symphony

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sym·pho·ny

 (sĭm′fə-nē)
n. pl. sym·pho·nies
1. Music
a. An extended piece in three or more movements for symphony orchestra.
b. An instrumental passage in a vocal or choral composition.
c. An instrumental overture or interlude, as in early opera.
2. Music
a. A symphony orchestra.
b. An orchestral concert.
3. Harmony, especially of sound or color.
4. Something characterized by a harmonious combination of elements.

[Middle English symphonye, harmony, from Old French symphonie, from Latin symphōnia, from Greek sumphōniā, from sumphōnos, harmonious : sun-, syn- + phōnē, sound; see bhā- in Indo-European roots.]

symphony

(ˈsɪmfənɪ)
n, pl -nies
1. (Classical Music) an extended large-scale orchestral composition, usually with several movements, at least one of which is in sonata form. The classical form of the symphony was fixed by Haydn and Mozart, but the innovations of subsequent composers have freed it entirely from classical constraints. It continues to be a vehicle for serious, large-scale orchestral music
2. (Classical Music) a piece of instrumental music in up to three very short movements, used as an overture to or interlude in a baroque opera
3. (Classical Music) any purely orchestral movement in a vocal work, such as a cantata or oratorio
4. (Classical Music) short for symphony orchestra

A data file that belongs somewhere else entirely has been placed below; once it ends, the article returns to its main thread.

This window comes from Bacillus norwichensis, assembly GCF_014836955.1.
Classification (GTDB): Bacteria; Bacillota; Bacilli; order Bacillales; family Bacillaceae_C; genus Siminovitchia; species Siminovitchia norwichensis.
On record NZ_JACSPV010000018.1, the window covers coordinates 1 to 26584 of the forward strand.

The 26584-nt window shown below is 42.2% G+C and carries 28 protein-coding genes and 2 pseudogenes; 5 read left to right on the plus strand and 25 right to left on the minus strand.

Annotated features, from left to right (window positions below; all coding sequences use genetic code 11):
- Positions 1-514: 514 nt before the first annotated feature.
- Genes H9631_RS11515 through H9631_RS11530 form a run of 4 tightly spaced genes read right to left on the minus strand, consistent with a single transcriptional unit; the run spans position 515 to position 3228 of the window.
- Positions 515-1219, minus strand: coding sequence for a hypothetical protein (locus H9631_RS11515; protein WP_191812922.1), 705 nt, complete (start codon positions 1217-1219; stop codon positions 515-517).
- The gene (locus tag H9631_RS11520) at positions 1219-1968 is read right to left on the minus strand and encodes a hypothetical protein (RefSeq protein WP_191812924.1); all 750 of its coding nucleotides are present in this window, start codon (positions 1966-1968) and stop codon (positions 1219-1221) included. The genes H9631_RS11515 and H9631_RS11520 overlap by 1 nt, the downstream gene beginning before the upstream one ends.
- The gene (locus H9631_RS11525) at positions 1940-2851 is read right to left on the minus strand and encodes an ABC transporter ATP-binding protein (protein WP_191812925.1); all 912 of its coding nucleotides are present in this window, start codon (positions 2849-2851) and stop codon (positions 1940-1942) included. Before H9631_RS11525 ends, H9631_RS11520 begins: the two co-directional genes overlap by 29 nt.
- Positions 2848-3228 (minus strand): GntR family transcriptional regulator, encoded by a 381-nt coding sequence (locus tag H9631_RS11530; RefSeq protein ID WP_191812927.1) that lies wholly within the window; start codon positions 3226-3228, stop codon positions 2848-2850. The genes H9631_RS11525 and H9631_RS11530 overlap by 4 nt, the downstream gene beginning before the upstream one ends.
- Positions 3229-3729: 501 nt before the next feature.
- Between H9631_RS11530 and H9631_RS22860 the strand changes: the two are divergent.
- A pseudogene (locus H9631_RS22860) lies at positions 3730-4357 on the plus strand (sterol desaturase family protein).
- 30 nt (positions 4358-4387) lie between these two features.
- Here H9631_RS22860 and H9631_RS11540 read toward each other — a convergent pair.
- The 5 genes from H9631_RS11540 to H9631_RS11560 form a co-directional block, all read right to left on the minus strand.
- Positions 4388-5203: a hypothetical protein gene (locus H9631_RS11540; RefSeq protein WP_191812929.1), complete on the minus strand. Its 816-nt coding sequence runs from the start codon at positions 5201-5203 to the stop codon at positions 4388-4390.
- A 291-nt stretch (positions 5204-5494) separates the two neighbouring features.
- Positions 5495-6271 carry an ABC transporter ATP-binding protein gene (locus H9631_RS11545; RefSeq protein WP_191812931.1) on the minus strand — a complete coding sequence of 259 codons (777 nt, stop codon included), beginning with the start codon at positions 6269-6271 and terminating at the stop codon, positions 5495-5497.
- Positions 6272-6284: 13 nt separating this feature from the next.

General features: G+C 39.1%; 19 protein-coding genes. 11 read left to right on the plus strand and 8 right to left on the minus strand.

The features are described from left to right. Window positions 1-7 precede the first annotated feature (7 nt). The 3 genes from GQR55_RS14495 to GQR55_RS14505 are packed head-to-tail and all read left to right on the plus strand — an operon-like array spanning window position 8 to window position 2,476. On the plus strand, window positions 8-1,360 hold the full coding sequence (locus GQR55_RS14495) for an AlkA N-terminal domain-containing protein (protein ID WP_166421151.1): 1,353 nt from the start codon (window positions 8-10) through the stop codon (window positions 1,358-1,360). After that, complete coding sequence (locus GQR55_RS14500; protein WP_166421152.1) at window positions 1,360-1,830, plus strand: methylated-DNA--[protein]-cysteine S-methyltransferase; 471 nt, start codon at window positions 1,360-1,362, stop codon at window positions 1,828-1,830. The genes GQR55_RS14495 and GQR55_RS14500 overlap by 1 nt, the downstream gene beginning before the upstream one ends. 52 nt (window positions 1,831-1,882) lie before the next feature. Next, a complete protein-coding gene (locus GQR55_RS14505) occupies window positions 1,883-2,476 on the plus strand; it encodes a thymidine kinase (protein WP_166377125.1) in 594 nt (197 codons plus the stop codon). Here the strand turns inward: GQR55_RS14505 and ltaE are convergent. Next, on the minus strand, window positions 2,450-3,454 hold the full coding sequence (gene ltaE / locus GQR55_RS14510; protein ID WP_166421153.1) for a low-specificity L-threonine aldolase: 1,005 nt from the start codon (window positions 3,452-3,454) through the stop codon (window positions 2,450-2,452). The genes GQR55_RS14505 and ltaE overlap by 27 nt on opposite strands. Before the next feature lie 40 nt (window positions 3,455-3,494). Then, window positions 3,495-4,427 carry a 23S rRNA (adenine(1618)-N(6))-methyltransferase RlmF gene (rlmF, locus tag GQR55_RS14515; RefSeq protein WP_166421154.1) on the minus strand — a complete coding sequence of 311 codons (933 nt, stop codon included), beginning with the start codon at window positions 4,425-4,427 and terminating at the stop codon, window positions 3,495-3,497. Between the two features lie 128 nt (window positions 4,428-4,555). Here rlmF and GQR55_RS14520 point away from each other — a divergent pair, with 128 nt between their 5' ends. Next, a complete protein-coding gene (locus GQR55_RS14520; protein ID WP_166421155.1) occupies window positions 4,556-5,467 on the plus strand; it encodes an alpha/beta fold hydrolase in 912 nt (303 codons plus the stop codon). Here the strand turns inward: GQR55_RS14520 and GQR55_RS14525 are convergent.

5. (Classical Music) (in musical theory, esp of classical Greece)
a. another word for consonance3 Compare diaphony2
b. the interval of unison
6. anything distinguished by a harmonious composition: the picture was a symphony of green.
7. archaic harmony in general; concord
[C13: from Old French symphonie, from Latin symphōnia concord, concert, from Greek sumphōnia, from syn- + phōnē sound]
symphonic adj
symˈphonically adv

sym•pho•ny

(ˈsɪm fə ni)

n., pl. -nies.
1.
a. an extended sonatalike musical composition for large orchestra.
3. a concert performed by a symphony orchestra.
4. anything characterized by a harmonious combination of elements, esp. an effective combination of colors.
5. harmony of sounds.
6. Archaic. agreement; concord.
[1250–1300; Middle English symfonye < Old French symphonie < Latin symphōnia concert < Greek symphōnía harmony. See sym-, -phony]

Symphony

 a collection of sounds; a chorus; a collection of musical sounds or attractive colours, 1874.
Examples: symphony of colour, 1874; of commendations, 1654; of laughter, 1713; of the ocean, 1849.

symphony

An extended orchestral work, usually in four movements.
ThesaurusAntonymsRelated WordsSynonymsLegend:
Noun1.symphony - a long and complex sonata for symphony orchestrasymphony - a long and complex sonata for symphony orchestra
sonata - a musical composition of 3 or 4 movements of contrasting forms
2.symphony - a large orchestrasymphony - a large orchestra; can perform symphonies; "we heard the Vienna symphony"
orchestra - a musical organization consisting of a group of instrumentalists including string players

symphony

noun
Pleasing agreement, as of musical sounds:
Music: consonance.
Translations
symfonie
symfoni
sinfonia
simfonija
szimfónia
sinfónía
交響曲
교향곡
simfonijasimfoninis
simfonijasimfōnija
symfónia
simfonija